FIG. 1 illustrates a prior art grinding wheel for eliminating flank twist in which the flank surface pressure angles vary along the length of the grinding wheel.
FIG. 2 is an enlarged view of two teeth on each end of the grinding wheel of FIG. 1.
FIG. 3 schematically illustrates a computer controlled grinding machine on which the inventive method can be carried out.
FIG. 4 illustrates a portion of a crowning cylinder for a helical gear and shows the effects of flank twist on the tooth surfaces.
FIGS. 5a, 5 b and 5 c show flank twist at the top, center and bottom, respectively, of a helical gear tooth.
FIG. 6 shows a straight rack generating front and a curved generating front and their relationship to the crown envelope cylinder.
FIG. 7 illustrates the relationship between the inventive circular arc grinding wheel radius and the shift amount for tooth twist correction.
FIG. 8 illustrates the relationship between shift amount, vertical travel for grinding and tool width.
FIG. 9 illustrates a curved generating front on a grinding wheel and the inventive axially positioned curved generating front.
FIG. 10 illustrates the constant pressure angles of the flanks of the inventive grinding wheel.
FIG. 11 illustrates shifting of a workpiece across a threaded grinding wheel dressed in accordance with the present invention.
The present invention will now be discussed in detail with reference to the accompanying drawings.
The present inventive method may be carried out on any machine tool capable of adjusting the relative rotational position between a dressing tool and a grinding wheel, and between the grinding wheel and a workpiece in response to information provided by a computing means such as a computer numerical control.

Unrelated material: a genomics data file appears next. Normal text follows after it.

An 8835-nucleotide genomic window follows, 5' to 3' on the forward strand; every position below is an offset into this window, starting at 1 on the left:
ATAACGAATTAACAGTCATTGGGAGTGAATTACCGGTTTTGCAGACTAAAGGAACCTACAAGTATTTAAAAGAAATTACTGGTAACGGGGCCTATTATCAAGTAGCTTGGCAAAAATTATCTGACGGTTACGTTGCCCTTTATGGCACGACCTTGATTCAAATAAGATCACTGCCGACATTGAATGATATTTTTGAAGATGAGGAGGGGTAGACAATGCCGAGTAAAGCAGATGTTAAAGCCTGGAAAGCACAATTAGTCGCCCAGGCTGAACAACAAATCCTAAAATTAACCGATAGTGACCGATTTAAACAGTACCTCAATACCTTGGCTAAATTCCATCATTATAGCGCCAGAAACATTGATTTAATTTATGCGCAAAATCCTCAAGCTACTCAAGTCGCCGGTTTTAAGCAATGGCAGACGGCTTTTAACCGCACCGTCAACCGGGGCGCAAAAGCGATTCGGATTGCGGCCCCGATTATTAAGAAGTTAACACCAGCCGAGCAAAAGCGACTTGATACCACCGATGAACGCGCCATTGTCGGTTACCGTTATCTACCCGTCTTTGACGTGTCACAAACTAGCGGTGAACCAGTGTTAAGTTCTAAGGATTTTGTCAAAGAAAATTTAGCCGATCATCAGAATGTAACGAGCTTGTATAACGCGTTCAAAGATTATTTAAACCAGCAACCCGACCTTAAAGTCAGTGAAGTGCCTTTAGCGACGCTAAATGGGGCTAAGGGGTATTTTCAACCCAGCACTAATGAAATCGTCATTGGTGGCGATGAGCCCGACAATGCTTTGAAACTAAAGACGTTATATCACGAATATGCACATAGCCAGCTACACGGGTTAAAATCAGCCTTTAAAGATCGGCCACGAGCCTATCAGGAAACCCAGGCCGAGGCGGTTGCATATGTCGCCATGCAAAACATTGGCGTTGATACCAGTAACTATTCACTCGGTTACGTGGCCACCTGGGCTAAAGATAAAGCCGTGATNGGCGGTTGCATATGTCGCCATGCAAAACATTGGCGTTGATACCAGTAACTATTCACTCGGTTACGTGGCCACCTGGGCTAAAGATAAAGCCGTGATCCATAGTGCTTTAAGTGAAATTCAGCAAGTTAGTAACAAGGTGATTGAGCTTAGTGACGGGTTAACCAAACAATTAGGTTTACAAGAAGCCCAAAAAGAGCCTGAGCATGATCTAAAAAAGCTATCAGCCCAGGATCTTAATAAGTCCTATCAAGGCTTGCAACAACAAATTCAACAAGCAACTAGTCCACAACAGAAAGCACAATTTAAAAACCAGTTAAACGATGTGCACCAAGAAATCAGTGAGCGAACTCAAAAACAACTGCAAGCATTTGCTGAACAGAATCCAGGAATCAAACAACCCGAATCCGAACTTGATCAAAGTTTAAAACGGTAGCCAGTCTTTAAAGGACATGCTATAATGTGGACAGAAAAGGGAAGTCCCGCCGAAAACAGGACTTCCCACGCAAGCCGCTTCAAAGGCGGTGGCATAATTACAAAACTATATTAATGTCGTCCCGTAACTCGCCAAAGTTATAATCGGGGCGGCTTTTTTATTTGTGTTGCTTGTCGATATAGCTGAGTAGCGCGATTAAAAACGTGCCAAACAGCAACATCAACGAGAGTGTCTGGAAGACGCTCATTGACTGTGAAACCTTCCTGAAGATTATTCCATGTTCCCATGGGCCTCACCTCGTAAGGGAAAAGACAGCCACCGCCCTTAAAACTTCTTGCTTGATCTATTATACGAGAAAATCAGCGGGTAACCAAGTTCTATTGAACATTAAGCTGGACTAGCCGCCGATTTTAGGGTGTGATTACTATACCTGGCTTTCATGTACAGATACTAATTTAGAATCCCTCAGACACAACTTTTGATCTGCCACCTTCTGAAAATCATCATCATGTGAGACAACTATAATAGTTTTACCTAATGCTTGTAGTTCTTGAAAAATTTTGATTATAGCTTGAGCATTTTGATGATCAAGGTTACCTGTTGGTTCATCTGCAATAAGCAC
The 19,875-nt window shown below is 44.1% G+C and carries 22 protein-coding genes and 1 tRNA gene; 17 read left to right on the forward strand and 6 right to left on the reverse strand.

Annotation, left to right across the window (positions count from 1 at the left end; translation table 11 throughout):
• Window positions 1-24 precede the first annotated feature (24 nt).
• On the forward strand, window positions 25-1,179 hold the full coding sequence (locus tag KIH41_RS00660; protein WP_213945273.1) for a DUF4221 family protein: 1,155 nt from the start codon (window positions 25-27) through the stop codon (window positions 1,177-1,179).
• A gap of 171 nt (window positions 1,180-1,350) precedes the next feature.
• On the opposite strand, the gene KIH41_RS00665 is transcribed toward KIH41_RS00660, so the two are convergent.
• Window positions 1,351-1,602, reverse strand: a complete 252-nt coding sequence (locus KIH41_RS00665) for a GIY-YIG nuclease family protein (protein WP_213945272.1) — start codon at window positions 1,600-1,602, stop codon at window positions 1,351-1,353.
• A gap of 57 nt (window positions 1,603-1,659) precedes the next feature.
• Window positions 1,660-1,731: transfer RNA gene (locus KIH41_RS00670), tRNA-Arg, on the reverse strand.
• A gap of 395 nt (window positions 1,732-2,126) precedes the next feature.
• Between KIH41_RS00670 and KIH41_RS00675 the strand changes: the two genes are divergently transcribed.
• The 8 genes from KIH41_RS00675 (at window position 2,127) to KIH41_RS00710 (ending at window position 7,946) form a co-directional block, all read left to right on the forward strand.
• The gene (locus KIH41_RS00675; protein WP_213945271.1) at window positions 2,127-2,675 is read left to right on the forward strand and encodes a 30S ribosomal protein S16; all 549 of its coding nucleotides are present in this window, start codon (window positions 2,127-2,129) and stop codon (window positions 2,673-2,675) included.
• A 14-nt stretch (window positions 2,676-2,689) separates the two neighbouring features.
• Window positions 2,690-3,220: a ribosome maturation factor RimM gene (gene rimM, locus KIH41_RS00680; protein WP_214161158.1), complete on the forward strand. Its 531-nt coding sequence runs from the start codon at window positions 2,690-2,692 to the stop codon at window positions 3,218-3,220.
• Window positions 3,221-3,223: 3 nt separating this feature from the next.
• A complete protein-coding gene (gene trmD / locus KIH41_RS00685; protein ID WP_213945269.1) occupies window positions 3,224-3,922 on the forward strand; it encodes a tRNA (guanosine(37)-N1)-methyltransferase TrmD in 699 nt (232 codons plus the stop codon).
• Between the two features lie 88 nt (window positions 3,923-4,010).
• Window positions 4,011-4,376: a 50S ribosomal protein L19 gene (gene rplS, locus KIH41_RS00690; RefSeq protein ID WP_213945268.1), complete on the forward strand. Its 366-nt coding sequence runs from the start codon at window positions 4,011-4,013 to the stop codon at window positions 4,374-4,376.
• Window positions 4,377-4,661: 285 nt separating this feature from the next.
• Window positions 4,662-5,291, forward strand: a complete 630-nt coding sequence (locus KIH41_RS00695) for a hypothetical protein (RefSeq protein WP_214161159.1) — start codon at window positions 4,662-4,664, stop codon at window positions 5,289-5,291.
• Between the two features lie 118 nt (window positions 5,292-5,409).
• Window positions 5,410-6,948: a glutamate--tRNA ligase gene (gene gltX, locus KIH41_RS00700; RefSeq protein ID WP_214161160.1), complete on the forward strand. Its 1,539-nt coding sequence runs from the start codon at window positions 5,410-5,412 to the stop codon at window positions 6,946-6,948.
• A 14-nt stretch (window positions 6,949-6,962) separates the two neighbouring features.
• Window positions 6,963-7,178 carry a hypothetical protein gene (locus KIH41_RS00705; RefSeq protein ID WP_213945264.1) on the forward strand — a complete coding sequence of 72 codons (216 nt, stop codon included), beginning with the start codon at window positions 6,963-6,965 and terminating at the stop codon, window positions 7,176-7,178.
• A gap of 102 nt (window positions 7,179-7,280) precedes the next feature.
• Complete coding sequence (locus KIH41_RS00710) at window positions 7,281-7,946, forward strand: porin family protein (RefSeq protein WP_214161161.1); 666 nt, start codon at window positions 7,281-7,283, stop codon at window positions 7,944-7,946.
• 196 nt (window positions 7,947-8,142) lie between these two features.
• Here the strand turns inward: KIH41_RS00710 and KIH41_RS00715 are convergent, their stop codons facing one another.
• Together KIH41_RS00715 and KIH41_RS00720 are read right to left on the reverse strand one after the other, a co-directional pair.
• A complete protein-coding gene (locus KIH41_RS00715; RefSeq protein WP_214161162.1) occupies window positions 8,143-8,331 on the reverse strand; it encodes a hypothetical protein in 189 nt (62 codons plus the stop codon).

FIG. 3 schematically illustrates one type of machine tool as set forth above comprising a computer controlled machine 10 for grinding spur and helical gears with a threaded grinding wheel. Machines of this type are known in the art and are readily available.
The machine includes a base 12 and a work column 14. A work table slide 16 is arranged on the work column 14 for linear movement along an axis (Z-axis). Mounted for rotation to work table slide 16 is work support 18 which is rotatable about an axis (A-axis) for setting the proper helix angle required for grinding a particular gear. A work gear 20 is mounted to a rotatable spindle 22 by appropriate work holding equipment for rotation about the work gear axis (C-axis). Also shown is non-contact probe 24 positioned adjacent the tooth surfaces of workpiece 20. Non-contacting probes are well known using electric or magnetic fields, air jets, or light beams to generate trigger signals whenever the flank of a workpiece passes within some predetermined distance from the probe.
Also located on base 12 are a pair of tool slides 30 and 32. Tool slide 30 enables movement of the tool along the length of the base (X-axis) and tool slide 32 enables movement of the tool across the width of the base (Y-axis). Machine axes X, Y, and Z are mutually perpendicular to one another. Attached to tool slide 32 is tool support 34 to which tool 36 is mounted for rotation about a tool axis (T-axis).